“Calling Him Back from Layoff” by Bob Hicok

I called a man today. After he said
hello and I said hello came a pause
during which it would have been

confusing to say hello again so I said
how are you doing and guess what, he said
fine and wondered aloud how I was

and it turns out I’m OK. He
was on the couch watching cars
painted with ads for Budweiser follow cars

painted with ads for Tide around an oval
that’s a metaphor for life because
most of us run out of gas and settle

for getting drunk in the stands
and shouting at someone in a t-shirt
we want kraut on our dog. I said

he could have his job back and during
the pause that followed his whiskers
scrubbed the mouthpiece clean

and his breath passed in and out
in the tidal fashion popular
with mammals until he broke through

with the words how soon thank you
ohmyGod which crossed his lips and drove
through the wires on the backs of ions

as one long word as one hard prayer
of relief meant to be heard
by the sky. When he began to cry I tried

with the shape of my silence to say
I understood but each confession
of fear and poverty was more awkward

than what you learn in the shower.
After he hung up I went outside and sat
with one hand in the bower of the other

and thought if I turn my head to the left
it changes the song of the oriole
and if I give a job to one stomach other

forks are naked and if tonight a steak
sizzles in his kitchen do the seven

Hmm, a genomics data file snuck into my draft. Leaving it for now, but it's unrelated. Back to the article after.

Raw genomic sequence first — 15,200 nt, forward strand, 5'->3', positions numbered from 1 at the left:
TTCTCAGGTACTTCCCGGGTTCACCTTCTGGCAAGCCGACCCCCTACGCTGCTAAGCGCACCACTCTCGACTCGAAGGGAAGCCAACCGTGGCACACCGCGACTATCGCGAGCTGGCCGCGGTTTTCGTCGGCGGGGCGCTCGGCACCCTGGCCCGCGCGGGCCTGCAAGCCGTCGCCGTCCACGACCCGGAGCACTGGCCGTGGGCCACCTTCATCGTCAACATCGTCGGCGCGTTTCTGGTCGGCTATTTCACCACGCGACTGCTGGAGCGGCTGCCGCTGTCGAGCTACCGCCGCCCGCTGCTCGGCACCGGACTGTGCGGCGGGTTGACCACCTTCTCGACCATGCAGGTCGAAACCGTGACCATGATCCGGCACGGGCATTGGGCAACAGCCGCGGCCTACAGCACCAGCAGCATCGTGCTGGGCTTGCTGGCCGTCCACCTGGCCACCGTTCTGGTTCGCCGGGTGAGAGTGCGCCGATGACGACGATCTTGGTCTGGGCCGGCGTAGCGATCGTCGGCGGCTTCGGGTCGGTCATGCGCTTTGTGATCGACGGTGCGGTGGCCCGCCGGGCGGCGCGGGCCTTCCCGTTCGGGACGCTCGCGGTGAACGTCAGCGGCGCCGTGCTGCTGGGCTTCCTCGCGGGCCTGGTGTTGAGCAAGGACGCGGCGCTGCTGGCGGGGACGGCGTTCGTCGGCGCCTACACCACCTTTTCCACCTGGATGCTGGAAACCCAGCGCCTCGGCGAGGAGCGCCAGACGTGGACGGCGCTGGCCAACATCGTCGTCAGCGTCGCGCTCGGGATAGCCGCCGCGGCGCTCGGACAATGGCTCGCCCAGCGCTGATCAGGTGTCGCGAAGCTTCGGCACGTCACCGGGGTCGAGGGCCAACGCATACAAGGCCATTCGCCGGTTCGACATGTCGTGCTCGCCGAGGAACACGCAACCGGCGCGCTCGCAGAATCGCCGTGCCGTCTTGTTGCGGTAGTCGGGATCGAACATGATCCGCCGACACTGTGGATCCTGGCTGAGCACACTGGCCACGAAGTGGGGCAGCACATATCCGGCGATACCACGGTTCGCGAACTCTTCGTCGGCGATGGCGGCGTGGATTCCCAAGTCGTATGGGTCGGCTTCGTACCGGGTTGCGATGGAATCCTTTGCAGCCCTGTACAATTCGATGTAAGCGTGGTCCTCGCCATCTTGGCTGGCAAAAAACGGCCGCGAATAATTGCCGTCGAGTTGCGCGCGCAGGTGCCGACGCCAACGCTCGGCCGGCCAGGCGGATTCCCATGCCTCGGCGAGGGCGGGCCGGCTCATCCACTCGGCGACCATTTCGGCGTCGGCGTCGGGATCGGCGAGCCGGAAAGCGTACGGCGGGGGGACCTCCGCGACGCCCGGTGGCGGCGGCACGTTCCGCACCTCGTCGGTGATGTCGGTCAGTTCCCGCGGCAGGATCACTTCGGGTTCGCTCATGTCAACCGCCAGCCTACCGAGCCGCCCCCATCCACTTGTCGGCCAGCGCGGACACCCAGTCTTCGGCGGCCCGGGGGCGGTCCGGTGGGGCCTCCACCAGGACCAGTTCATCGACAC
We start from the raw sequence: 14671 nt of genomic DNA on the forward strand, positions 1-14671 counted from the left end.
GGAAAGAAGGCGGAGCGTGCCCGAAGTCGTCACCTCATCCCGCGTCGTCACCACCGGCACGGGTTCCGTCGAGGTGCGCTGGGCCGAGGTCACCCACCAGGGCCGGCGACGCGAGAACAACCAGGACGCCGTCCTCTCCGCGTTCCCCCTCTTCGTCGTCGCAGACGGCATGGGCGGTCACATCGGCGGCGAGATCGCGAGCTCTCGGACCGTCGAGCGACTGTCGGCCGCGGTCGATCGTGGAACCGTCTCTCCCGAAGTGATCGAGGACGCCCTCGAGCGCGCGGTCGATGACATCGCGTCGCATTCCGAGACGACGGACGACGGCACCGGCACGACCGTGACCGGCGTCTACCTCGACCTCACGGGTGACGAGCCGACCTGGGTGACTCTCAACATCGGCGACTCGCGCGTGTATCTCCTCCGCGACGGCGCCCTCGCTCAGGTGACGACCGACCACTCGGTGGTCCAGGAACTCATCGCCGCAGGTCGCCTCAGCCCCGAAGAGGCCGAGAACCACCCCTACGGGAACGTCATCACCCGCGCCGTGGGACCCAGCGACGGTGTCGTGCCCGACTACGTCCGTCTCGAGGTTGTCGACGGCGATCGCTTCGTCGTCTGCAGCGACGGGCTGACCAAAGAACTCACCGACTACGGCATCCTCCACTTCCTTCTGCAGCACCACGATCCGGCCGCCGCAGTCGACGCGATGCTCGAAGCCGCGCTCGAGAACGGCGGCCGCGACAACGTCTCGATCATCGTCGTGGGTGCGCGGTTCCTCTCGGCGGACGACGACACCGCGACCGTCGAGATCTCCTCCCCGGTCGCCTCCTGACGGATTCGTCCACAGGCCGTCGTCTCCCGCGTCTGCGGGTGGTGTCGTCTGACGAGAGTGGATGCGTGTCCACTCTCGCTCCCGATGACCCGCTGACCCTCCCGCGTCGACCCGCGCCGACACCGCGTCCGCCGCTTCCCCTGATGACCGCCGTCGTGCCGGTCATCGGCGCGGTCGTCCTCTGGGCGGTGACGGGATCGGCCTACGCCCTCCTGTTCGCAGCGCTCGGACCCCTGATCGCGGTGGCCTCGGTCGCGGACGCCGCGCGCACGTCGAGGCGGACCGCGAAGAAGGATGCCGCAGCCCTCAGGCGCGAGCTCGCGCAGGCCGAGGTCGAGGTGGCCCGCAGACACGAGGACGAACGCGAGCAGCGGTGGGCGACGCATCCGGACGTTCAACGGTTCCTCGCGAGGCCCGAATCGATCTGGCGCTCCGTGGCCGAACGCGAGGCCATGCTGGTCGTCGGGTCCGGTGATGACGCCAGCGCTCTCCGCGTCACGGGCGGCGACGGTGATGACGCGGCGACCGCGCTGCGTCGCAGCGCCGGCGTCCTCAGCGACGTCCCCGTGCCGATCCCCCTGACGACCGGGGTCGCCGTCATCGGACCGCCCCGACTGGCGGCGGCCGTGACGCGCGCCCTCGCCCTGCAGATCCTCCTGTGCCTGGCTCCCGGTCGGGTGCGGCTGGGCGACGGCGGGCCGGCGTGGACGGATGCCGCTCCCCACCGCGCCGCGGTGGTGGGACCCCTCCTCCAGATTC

other people staring at their phones


“Calling him back from layoff,” by Bob Hicok, from Insomnia Diary. © University of Pittsburgh Press.


* A big thank-you to reader Clint B. for recommending this gut-wrenching poem to us. I found a video of Hicok reading his poem; it’s personal and stark and emotional and it lingers, in other words, it’s perfect. Thank you again Clint.


2 thoughts on ““Calling Him Back from Layoff” by Bob Hicok

  1. dlprodsrogerscom

    It’s funny. I started listening to him read the poem and I turned it off. I liked the way it sounded in my head so much better. I like longer pauses at the commas and the periods, letting the thoughts and images linger in the air.


    Liked by 1 person

    1. That’s so interesting! See to me his reading made it more “Real”. As if he were recounting a conversation he’d just had with someone two nights ago. Started so conversational in tone but then as the weight of his meaning grew, he did seem to slow down and let the words sink in and the ending was almost open-ended like an uncomfortable and unanswerable question lingering in the air between us.

      There was a gap of time between when I read the poem and when I watched the video so maybe that impacted my opinion? My own voice not so loud in my head, if that makes sense?

      Thanks so much for taking time to leave a note, I appreciate you.


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